I am with the British ISP Plusnet

I ran the Ofcom speed test which confirmed my speeds are as advertised:

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However, when I download in Steam I only get the following (even when unchecking limits on download speeds)

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I thought it might be the transfer speed to my harddrive so I tried on my SSD and it is no quicker. What's going on? Am I being throttled?

  • 11
    You can change Steam to show download speed in megabits in the program settings which will remove the confusion.
    – Mokubai
    Jul 2, 2020 at 9:30
  • 1
    Solely since nobody else has made the explicit point, note also the important distinction between "37.0 Mbps" and "4.6 MB/s": B is bytes, b is bits. Case is important.
    – MadHatter
    Jul 5, 2020 at 5:56

1 Answer 1


You're confusing megabits and megabytes

Your line is 37 megabits/s Mbps
Your measured download is 4.6 megabytes/s MBps

37mbps = 4.625MBps so you are getting what you pay for.

See https://www.gbmb.org/mbps-to-mbs

  • 2
    ISPs like to sell you megabits because it makes the number bigger. (Also because every other ISP does it)
    – user253751
    Jul 2, 2020 at 19:01
  • 2
    just for completeness: 8 bits in a byte. bytes to bits multiply by eight; bits to bytes divide by 8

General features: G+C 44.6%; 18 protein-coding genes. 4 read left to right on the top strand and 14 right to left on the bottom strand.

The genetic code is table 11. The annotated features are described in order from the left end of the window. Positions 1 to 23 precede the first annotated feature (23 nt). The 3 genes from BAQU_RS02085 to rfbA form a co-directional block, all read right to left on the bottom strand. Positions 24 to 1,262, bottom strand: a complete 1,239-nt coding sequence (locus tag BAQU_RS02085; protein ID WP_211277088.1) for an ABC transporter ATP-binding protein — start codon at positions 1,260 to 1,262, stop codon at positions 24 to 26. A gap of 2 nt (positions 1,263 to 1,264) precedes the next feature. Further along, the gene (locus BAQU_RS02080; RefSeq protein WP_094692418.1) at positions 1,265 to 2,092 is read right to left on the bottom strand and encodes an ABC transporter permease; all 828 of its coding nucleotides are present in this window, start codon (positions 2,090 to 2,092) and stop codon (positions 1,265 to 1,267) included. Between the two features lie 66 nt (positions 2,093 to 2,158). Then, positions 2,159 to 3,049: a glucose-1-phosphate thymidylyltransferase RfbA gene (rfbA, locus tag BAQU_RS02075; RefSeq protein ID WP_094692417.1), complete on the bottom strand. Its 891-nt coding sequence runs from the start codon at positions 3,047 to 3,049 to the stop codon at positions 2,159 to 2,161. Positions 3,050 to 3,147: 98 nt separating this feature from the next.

– Yorik
    Jul 2, 2020 at 20:29
  • 23
    @user253751 I share your general cynicism, but communication system speeds have always been compared by their Baud rate (symbol rate), which in digital systems is generally the same thing as their bitrate, and not their "byterate" - that's because the number of binary digits physically sent down the line will be different than the number of meaningful bits and bytes actually sent (e.g. due to low-level frame/packet overhead, error detection codes like Hamming, and channel bonding).
    – Dai
    Jul 2, 2020 at 22:06
  • 2
    @user253751 They sell it like that because that's how networking hardware works. Converting to Megabytes is mostly for convenience of regular people, who don't understand the "bits" part of computers. Same reason Hard Drive manufacturers advertise capacity in powers of 10, even though computers use powers of 2, ie. a 1 Terabyte hard drive will have ~931 GB of capacity.
    – SnakeDoc
    Jul 2, 2020 at 22:44
  • 4
    @Yorik, for networking purposes, I find it useful to divide by ten rather than eight when converting from bits to bytes. It's easier, and accounts for framing, error correction, and other inefficiencies that take up bandwidth, but don't count towards the actual data transferred.
    – Mark
    Jul 3, 2020 at 2:08

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